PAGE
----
January and February is a hectic time of year for international furniture and lighting companies. First there's IMM Cologne then Maison et Objet in Paris and finally Stockholm, which ended just a couple of days ago.
All are highly important in their own ways and many brands choose to present at all three. Cologne is regarded as the major fair to sign contracts with distributors and talk business generally while Maison, traditionally focusing on accessories brings a whimsical 'Frenchness' to the fair circuit. It has to be said that Maison is also seeing more and more furniture and lighting brands showing their wares - particularly the smaller and more individual ones. Stockholm is the Nordic fair that attracts a large number of brands from Norway, Finland, Denmark, Germany and of course, Sweden. Physically it's quite a small fair but has a reputation for high quality - both in terms of design and manufacturing. The number of Scandinavian and Nordic designers collaborating with brands from other parts of Europe has grown hugely in recent years and the role that the Stockholm Fair has to play in the world scene has grown accordingly. Now a hot ticket on the design calendar, the design conscious visitor needs only to brave the winter temperatures which this year were on average, an unusually warm 3ºC.
So without further ado, here are ten delightfully different new designs that were launched at the fair.
One of big news items from the fair was Baux, a new partnership between the design studio Form Us With Love and two entrepreneurs, Johan Ronnestam and Fredrik Franzon. The brand's concept is to bring building materials out from behind walls and use them as a decorative treatment. The acoustic panels made from Träullit - a combination of wood, wool, cement and water - not only look amazing but are very efficient sound absorbers for large public spaces, offices and restaurants. The product comes in six shapes and twenty colours allowing architects and interior designers to use the panels artistically. Not only do the panels suck up the din of voices bouncing off hard surfaces but they also moderate room temperature and humidity. The designers presented twelve wonderful schemes but users are encourage to come up with their own using the six component parts.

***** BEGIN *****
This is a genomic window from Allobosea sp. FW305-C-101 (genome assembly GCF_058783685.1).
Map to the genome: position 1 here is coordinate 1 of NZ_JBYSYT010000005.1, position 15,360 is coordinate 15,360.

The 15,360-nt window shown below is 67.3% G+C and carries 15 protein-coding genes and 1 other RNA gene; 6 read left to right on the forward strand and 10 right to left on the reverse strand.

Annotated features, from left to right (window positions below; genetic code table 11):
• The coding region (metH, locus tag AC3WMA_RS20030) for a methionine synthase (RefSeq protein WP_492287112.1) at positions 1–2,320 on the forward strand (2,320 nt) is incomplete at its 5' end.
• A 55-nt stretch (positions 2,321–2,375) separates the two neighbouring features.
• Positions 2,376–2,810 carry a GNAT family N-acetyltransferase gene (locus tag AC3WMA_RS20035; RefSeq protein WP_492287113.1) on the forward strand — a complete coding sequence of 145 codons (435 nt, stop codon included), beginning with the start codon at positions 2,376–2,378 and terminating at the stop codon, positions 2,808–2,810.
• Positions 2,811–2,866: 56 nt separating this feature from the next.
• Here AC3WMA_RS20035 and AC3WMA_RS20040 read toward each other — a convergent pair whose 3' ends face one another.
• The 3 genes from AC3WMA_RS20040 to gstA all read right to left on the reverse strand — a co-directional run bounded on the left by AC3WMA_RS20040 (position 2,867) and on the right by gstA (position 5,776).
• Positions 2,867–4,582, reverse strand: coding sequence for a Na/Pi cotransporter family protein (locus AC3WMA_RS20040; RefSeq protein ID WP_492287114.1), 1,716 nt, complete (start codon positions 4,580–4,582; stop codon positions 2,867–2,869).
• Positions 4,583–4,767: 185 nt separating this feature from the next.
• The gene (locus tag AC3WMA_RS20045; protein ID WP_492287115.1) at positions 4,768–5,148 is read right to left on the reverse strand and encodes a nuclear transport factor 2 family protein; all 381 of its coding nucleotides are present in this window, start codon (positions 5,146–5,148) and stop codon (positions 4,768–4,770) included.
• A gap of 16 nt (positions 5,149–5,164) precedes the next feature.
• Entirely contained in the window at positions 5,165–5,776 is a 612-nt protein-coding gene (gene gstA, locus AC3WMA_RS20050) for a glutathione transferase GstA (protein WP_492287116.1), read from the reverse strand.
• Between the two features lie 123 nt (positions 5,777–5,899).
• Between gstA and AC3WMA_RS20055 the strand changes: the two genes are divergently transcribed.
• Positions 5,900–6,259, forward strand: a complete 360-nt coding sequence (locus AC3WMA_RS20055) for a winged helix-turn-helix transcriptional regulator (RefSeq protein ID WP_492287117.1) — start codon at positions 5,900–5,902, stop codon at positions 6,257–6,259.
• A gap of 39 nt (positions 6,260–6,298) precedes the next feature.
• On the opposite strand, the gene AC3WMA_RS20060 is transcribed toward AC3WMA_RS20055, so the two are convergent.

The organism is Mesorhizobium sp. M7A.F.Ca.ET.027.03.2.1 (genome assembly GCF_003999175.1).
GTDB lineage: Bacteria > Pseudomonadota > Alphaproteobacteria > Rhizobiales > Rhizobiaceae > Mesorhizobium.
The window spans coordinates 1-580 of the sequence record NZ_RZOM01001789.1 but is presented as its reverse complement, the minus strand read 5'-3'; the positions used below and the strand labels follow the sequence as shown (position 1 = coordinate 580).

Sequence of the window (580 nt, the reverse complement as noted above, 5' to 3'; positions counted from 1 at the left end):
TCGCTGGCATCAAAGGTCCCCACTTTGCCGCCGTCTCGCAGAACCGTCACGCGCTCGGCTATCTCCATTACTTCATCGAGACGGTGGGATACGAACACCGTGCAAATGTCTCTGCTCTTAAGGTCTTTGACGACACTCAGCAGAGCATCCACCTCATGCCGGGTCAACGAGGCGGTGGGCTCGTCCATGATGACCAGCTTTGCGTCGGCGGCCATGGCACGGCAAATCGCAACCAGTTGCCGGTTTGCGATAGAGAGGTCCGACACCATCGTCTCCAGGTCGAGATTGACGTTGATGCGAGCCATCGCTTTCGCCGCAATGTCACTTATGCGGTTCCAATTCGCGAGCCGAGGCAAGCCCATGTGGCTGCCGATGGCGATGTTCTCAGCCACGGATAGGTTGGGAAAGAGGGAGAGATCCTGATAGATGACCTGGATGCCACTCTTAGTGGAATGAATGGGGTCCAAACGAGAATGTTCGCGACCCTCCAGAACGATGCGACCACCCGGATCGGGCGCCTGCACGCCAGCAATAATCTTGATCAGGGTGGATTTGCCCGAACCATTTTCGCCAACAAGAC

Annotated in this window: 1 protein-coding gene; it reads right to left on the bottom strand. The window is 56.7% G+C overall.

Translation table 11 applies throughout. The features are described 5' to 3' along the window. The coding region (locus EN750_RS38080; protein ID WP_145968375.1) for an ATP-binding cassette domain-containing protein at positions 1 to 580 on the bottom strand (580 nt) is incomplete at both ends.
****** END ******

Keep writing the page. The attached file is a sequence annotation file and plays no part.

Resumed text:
Note Design Studio are another of Sweden's best loved young design groups. Having worked with exciting brands like Örsjö, La Chance and Seletti in recent years the studio's look has often been strong and colourful. Their 'Rise' sofa for Swedish brand, Fogia, is quite a different style - all soft round curves and quilting - almost classic but no quite. Available in two versions, one of which incorporates an extended base that becomes a side table, the sofa characteristic back shape is inspired by the sun coming over the horizon but the shape has a practical purpose too - acting as a small acoustic screen in open plan offices. The double seat cushion and detailing where the arm meets the seat are lovely features.
The Swedish design group Front, showed several new designs at the fair - an LED pendant light for Zero called 'Fog' and a new lounge height variation of their 'Collage' chair for Gemla but the 'Tetris' storage system for Horreds Möbler is my favourite. Totally simple but designed with enough variables to allow for lots of customisation, 'Tetris' can be ordered with doors in veneer, lacquered in colours or in felt as shown above. It can be combined with handles in leather brass, copper or steel.
Andreas Engesvik was another designer whose name seemed to pop up a lot this year. Releasing a beautifully delicate looking sofa called 'Tiki' for Fogia he also designed the 'Sol' stool for Norwegian brand LK Hjelle. The wide stool is given a unique expression by the inclusion of a small metal backrest that transforms it from an upholstered stool to something much more. The stool/chair/bench is designed to accommodate one or two people. Available in a wide range of colours in canvas with carefully co-ordinated frame colours or in a cognac leather, the stool has a something of a contemporary Japanese sensibility.